Childhood memories and a fear of regret motivated John Gitkov save the lodge at the Shrine of St. Therese. The log cabin structure — which was built in 1933 — was slated for demolition in September because of an engineer’s report that said it would cost nearly $1 million for repairs. The Diocese of Juneau, which owns the shrine and the lodge, wasn’t sure it was worth salvaging.
Through the years, the roof of the lodge had become overloaded with plant growth, as anything in Southeast will if not properly maintained. The wood doors were coated with grime. The building wasn’t structurally sound.
“We had seismic problems, cracks and rot in the logs and so I came out here, drilled some holes and did some testing,” Gitkov said. “I went back to the Diocese and told them, ‘Hey, I think this can be done.’”
Gitkov — a lifetime Juneau resident — proposed a plan that passed muster with the engineer and a skeptical Diocese board and would only cost $115,000.
“I do marine salvage on ships and so when they said it was insurmountable, you know, we’re not having to work with the tides. Anything is easy after that, in my opinion,” Gitkov said. “You just study up, read the engineer’s report and figure out what needs to be done. It’s not really rocket science. It’s just about hard work and getting people to help do it.”
Gitkov recruited some of his friends to volunteer their time and put two of his employees on the project. After a long summer of repairs and cleaning, the 80-year-old lodge now has a new lease on life.
“There was 750 pounds of trees and moss on the rooftops. We removed over 1,200 pounds of stuff from the basement. You couldn’t even tell there was a cross on the wooden door,” Gitkov said as he toured the property. “I told them it’s not worth doing all those repairs on the engineer’s report if it looks awful on the outside. Everything has been painted from top to bottom, pressure washed with acid and given three coats of sealer.”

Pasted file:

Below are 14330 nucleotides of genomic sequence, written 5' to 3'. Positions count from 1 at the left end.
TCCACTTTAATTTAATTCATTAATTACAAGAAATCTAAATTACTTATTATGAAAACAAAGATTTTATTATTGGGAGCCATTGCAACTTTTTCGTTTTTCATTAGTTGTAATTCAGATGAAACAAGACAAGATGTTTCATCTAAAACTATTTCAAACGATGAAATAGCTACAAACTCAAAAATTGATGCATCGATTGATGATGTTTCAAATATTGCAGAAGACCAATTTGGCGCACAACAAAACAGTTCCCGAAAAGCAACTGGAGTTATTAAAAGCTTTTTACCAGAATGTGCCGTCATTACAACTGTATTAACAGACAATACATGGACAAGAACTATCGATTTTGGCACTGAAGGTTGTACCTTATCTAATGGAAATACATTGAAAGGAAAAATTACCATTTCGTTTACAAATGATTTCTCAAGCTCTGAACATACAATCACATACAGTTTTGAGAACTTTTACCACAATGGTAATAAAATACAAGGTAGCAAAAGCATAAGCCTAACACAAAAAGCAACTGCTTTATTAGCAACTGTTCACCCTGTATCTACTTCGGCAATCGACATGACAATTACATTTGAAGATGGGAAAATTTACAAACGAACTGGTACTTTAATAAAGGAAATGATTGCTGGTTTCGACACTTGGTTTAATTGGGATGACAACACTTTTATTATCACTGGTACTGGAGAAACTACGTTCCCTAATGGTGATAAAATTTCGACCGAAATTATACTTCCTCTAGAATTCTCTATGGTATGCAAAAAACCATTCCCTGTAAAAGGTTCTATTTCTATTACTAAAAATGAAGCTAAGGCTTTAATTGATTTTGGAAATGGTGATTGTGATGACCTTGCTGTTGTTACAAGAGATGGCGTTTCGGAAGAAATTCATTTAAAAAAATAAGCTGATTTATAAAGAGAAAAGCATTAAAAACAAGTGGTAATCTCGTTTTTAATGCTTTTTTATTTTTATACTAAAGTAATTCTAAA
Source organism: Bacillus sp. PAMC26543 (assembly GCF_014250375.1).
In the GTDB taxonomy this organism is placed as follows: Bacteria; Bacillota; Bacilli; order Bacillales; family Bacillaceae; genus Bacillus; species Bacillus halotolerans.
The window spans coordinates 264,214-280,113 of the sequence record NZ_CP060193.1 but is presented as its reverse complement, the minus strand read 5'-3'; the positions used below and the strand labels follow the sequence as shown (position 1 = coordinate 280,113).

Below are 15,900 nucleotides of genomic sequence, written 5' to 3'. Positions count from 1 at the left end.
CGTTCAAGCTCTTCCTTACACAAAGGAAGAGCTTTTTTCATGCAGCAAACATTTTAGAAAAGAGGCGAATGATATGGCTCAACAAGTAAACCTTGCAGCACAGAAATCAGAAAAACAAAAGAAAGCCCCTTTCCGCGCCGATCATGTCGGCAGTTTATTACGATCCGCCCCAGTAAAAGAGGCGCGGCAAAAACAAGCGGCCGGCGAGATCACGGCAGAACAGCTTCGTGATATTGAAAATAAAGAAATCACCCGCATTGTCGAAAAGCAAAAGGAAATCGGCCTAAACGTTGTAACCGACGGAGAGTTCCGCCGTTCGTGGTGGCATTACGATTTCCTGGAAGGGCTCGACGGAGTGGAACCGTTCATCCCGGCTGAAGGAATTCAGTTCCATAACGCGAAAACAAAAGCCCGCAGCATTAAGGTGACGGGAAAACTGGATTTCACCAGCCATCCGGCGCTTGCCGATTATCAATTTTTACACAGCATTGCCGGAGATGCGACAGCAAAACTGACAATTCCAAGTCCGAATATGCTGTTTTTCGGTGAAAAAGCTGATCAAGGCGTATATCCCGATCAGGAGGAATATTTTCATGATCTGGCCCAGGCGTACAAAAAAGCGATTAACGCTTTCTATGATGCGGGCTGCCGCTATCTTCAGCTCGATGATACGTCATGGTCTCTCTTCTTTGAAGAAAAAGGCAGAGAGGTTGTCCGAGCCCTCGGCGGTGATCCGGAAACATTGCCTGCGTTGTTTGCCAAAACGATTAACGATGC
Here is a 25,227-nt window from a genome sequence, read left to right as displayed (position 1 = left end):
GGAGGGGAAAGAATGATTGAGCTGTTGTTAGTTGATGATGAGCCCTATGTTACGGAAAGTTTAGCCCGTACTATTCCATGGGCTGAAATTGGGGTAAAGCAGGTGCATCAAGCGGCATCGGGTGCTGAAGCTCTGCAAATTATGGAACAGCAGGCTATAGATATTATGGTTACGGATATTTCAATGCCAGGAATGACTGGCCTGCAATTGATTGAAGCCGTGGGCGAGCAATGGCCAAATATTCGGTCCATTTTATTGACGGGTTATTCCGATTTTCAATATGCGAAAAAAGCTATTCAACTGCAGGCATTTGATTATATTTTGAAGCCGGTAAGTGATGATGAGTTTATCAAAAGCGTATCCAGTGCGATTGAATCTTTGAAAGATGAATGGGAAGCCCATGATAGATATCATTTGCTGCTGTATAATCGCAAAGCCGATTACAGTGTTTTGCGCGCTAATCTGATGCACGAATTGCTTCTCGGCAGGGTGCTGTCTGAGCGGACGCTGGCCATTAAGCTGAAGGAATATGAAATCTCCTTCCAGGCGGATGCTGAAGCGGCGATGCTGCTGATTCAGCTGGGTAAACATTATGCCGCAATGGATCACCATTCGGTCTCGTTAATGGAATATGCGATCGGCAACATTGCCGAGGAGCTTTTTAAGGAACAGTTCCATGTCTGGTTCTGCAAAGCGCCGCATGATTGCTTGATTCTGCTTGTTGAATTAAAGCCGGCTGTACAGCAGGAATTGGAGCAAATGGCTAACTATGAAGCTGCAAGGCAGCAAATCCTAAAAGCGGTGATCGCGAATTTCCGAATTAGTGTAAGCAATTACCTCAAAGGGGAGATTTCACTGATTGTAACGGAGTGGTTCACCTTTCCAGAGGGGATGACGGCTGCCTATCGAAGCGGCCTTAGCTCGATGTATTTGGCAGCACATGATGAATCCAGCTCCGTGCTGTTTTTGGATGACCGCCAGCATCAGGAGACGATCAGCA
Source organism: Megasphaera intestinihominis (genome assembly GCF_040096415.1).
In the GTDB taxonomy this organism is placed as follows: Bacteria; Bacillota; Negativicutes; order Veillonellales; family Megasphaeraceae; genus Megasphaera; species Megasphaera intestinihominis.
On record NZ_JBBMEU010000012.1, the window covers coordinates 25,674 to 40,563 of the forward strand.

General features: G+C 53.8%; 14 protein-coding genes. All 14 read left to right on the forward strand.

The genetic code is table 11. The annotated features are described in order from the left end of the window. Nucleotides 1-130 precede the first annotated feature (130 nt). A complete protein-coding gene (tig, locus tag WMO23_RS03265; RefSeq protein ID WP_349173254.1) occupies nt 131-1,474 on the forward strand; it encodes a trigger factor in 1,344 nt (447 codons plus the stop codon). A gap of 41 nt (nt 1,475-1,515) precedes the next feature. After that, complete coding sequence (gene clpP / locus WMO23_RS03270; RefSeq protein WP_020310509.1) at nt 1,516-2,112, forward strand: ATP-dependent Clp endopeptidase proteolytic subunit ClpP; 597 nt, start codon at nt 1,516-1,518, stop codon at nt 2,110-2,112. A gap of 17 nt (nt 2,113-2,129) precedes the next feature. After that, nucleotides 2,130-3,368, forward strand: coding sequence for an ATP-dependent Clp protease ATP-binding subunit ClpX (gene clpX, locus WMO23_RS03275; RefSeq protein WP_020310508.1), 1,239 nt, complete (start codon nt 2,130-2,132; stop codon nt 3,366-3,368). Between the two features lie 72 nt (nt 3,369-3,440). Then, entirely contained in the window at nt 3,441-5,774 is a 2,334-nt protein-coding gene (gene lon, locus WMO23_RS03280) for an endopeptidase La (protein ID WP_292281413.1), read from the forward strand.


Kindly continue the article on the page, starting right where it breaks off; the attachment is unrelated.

The Shrine of St. Therese is about 20 miles from downtown Juneau on the Glacier Highway. There aren’t many houses on that stretch of road as you near the shrine, but the white one that sits on the opposite side of Pearl Harbor is where Gitkov lived as a child.
“This was like a place you could run away to,” Gitkov said. “It was a beautiful playground growing up.”
At first, Gitkov started spending time at the lodge and the shrine to get away from his five sisters at home.
“When I was older I’d go out there and smoke cigarettes. It was just a cool place to hang out,” Gitkov said. “Sometimes the caretaker was here and baking cookies. It seemed like a longer walk when I was a kid, even thought it’s only about a third of a mile.”
Gitkov said convincing the Diocese to put up the funding to save the building wasn’t easy. He said he was met with a doubtful board that had already unanimously agreed to demolish the lodge. The engineer’s report said that the building had outlived its usefulness. Gitkov’s last chance to save his childhood refuge was to guilt the board, and so he did.
“You can look around the Pioneers Home and you can easily say that a lot of people around there have outlived their usefulness, too, but they’re just like the building,” Gitkov said. “I think both still have a lot to offer. That was the guilt trip I laid on them and they ended up voting to keep the building.”
Now the lodge might last another 50 years, Gitkov said.
“You know, there are certain things I hate to ever regret in life. Sometimes I’ll think, ‘I should have bought that,’ or ‘I should have thanked someone,’ and it’ll bother me afterwards,” Gitkov said. “I just felt like if I didn’t give it my best shot and one day there was a hole in the ground where this historic structure was, I’d have thought, ‘You know, I probably should have said something.’”
• Contact reporter Jennifer Canfield at 523-2279 or at email@example.com.